The often overlooked backbone, the rock, of some of Brazil's most famous football players, are gaining slightly more exposure during the 2018 FIFA World Cup. Six of the national team players who took to the pitch against Serbia were raised in a single parent household led by mothers.
Those players included Miranda, Thiago Silva, Marcelo, Casemiro, Paulinho and Gabriel Jesus.
Vera Lucia, a former maid, is the mother of Brazilian forward Gabriel Jesus. She raised him and his three brothers without a husband or conjugal partner. She, along with Neymar and Fernandinho's mother, has appeared on several chat shows and toured Russia during the Cup for a six-part Brazilian TV series called As Matrioskas, The Russian Dolls.
A resident of historically excluded communities and a single mother, Lucia's background resonates with many other Brazilian women.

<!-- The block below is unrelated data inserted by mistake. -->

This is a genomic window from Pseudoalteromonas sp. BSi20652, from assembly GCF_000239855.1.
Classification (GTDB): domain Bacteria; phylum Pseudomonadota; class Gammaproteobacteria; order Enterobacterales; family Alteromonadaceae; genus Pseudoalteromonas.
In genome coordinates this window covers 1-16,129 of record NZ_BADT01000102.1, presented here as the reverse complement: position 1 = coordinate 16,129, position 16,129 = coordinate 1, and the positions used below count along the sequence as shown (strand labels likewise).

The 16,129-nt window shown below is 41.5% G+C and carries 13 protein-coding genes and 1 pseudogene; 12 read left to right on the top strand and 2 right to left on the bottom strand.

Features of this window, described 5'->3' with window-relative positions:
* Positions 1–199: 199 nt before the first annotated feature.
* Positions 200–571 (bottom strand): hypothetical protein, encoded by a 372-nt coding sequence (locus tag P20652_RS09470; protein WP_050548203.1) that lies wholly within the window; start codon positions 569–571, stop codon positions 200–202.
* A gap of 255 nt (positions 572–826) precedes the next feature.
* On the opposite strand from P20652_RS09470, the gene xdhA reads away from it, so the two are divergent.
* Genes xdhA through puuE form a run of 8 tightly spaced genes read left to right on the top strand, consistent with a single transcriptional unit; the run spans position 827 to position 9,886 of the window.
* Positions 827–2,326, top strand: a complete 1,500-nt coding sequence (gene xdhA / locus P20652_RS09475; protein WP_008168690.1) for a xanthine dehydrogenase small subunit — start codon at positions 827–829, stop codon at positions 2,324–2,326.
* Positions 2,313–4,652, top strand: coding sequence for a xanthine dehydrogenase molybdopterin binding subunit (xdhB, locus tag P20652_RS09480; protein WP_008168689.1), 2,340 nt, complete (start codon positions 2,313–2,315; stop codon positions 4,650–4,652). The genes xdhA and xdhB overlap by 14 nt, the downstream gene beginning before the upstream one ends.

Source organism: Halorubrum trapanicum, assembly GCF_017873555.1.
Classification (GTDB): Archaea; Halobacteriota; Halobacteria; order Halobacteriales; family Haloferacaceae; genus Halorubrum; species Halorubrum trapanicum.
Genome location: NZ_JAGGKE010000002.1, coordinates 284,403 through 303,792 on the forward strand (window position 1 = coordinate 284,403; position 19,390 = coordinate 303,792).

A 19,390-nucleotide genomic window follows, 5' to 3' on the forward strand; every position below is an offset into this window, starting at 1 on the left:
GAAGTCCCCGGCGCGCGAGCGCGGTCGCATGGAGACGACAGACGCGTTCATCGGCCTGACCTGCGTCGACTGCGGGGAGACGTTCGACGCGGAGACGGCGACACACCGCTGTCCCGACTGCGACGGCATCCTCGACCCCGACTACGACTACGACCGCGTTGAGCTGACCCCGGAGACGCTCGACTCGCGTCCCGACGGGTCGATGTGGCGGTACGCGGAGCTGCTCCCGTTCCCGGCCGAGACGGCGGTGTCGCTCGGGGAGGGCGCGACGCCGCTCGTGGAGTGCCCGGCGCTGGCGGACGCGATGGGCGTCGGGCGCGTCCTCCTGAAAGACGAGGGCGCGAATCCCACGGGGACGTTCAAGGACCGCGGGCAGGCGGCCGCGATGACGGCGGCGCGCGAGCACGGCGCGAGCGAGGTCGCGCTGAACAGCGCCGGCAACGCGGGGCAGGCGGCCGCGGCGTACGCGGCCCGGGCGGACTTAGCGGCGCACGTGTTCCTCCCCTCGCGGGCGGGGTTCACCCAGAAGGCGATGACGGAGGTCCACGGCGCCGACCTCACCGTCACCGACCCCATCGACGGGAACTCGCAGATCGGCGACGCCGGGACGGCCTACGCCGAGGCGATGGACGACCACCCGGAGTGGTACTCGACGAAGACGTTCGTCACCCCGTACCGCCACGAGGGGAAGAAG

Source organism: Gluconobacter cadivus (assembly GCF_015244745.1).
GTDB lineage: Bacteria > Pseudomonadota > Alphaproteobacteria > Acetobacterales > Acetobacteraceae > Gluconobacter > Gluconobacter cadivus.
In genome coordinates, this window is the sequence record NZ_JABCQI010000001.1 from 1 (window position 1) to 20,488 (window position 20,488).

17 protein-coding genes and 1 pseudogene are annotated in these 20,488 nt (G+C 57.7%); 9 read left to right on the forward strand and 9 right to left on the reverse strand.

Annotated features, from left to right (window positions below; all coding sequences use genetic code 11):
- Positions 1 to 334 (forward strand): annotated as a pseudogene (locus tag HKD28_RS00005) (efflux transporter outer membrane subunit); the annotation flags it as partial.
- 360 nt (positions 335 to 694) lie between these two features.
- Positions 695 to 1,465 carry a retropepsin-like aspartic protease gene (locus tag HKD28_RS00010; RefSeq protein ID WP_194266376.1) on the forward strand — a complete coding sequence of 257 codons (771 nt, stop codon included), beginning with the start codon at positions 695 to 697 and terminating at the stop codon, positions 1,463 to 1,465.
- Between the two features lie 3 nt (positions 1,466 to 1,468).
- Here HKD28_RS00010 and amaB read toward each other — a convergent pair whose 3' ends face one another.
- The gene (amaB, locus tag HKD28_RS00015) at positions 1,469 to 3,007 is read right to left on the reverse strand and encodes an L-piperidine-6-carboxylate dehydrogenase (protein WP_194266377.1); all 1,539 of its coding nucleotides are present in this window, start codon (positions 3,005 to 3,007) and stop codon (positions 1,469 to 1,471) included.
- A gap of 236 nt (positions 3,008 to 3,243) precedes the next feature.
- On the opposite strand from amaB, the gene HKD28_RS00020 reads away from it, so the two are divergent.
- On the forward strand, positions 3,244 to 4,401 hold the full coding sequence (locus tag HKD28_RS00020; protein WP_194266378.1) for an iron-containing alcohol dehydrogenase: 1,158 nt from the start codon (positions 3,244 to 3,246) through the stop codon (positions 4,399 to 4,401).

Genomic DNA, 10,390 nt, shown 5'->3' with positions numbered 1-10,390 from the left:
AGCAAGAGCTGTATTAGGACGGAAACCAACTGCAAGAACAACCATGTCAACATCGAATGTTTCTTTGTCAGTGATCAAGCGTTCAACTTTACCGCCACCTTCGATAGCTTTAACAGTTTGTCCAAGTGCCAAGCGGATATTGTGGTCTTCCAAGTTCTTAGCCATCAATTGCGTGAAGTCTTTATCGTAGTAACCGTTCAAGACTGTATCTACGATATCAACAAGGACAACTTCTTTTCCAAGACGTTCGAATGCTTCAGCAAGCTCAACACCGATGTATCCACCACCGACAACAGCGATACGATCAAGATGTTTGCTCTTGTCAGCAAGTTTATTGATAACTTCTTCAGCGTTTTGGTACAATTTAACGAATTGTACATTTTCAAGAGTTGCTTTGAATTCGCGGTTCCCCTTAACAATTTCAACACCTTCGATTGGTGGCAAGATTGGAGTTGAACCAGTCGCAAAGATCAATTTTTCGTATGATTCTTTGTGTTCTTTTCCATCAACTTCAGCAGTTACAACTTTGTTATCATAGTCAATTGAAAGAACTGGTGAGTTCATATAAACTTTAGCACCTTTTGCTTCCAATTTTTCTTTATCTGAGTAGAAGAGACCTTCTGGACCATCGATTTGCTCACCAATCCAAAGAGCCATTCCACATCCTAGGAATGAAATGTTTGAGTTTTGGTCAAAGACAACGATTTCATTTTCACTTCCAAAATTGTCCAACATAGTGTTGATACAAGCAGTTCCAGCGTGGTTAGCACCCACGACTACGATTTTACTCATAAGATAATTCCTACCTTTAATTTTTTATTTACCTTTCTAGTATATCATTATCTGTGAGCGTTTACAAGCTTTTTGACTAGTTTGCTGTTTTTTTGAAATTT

“None of them (Brazil's national team players) are from the middle class,” said Mariluce Souza who operates the Favela Art project in one of Rio de Janeiro's most economically poor neighborhoods, Complexo do Alemao.
“Gabriel Jesus is from a favela and was raised by his mother,” says Rita de Cassia, who was watching the match at the Women's Bar, also in the favela conglomeration.
“(The mothers) are much more universally Brazilian women. There is a racial contrast that is very important. There is a class contrast that is very important,” said Debora Diniz, a professor of anthropology at the University of Brasilia.
She emphasized that the lives of these single, poor mothers appeals more to women throughout Brazil, compared to the ritzy lifestyle enjoyed by the wives and girlfriends, mostly lighter-skinned, of some players on the team.
Government figures indicate that 40 percent of Brazilian households, even if a conjugal partner is present, are led by women. It's a 23 percent increase from two decades ago, according to The Guardian.